In 2018, the U.S. recovery was on a path toward recession. It couldn’t last much longer growing above 3% in real terms and 5.5% in nominal terms, with an unemployment rate below 4%. Wages, consumer, producer, and commodity prices were rising and the Federal Reserve (Fed) and bond vigilantes were tightening.
Amongst the carnage and ongoing financial market volatility are a few encouraging signs the stock market may eventually regain its footing. As the pictures below illustrate, a proprietary U.S. economic momentum indicator suggests that recession fears may lessen by the spring, valuations have now fallen well below levels justified by bond yields, investor mindsets are quickly shifting away from overheat fears, and the U.S. dollar may finally be breaking down.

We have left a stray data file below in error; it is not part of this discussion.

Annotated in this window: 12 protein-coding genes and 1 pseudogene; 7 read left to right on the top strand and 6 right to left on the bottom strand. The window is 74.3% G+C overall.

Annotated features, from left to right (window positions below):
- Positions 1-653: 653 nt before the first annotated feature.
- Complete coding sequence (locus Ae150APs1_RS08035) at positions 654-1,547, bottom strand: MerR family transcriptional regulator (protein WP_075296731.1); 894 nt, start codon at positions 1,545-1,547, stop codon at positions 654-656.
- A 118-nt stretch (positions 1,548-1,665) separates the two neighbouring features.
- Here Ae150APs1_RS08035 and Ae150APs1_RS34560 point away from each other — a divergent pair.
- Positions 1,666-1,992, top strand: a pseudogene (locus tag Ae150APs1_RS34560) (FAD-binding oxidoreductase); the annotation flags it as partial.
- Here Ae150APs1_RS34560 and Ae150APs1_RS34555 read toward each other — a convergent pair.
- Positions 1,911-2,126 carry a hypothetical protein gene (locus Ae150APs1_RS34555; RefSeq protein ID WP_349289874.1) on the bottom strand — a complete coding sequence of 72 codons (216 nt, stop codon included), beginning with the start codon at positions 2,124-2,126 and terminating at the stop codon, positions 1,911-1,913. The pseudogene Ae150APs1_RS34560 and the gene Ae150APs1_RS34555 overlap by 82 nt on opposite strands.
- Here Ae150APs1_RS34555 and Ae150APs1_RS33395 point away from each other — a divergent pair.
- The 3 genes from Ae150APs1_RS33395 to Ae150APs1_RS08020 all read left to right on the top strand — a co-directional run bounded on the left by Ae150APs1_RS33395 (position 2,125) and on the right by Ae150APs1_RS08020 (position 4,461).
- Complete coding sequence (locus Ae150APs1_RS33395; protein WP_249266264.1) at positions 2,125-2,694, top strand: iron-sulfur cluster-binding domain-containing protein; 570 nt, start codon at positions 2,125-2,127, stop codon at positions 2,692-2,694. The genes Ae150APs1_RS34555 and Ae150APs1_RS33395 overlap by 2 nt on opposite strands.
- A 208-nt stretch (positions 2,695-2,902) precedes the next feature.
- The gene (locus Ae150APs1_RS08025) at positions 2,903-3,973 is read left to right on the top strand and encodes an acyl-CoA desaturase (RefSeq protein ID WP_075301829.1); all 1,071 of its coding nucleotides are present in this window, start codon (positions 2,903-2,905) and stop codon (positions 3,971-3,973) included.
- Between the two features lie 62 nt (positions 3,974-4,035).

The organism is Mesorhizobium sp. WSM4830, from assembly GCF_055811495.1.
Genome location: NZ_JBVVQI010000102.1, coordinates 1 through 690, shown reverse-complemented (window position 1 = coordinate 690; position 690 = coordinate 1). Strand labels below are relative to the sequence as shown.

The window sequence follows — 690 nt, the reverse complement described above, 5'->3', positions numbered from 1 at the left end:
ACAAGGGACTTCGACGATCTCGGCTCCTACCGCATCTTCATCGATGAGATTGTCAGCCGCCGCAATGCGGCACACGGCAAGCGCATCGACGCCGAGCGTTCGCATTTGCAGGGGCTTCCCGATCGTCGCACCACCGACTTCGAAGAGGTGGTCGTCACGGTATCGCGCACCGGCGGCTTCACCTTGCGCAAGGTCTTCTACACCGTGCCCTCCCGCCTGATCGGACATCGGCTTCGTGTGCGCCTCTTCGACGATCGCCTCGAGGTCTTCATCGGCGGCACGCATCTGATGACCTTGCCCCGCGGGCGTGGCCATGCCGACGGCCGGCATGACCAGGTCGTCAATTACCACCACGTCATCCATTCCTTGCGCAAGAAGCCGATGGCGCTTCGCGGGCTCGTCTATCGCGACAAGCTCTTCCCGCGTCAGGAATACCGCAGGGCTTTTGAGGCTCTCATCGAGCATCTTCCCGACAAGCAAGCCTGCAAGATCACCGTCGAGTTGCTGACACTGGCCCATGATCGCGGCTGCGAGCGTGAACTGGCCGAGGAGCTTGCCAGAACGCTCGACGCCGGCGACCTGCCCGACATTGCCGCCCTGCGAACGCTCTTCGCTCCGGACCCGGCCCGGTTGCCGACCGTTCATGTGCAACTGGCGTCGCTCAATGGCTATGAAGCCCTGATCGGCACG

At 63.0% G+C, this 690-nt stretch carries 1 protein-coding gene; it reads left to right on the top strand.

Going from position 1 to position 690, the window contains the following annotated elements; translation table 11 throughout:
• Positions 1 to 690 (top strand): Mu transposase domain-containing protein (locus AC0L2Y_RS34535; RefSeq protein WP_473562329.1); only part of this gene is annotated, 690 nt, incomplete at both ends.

Welcome to 2019! As we begin the New Year, volatility (the stock market’s VIX volatility index spiked above 30 last week) and uncertainty (Bear Market, Recession?) reign. Amongst all the chaos, and with much personal trepidation over what may actually happen this year, here are some observations and a few guesses for 2019.
Emerging Markets (EM) are not normally considered a safe place to hide during severe stock market corrections—but they have been in the latest equities swoon. As shown in Chart 1, while the S&P 500 composite stock price index has declined by more than 14% from its high on September 20th, the MSCI Emerging Market stock price index has only declined by about 7%.
Recently, when Federal Reserve Chairman Jerome Powell and President Donald Trump both blinked—one on rate hikes and the other on trade wars—the S&P 500 surged by more than 6% in about a week! Many sensed the primary challenges holding back stocks were finally resolving and sentiment quickly turned bullish as investors did not want to miss the Santa Rally!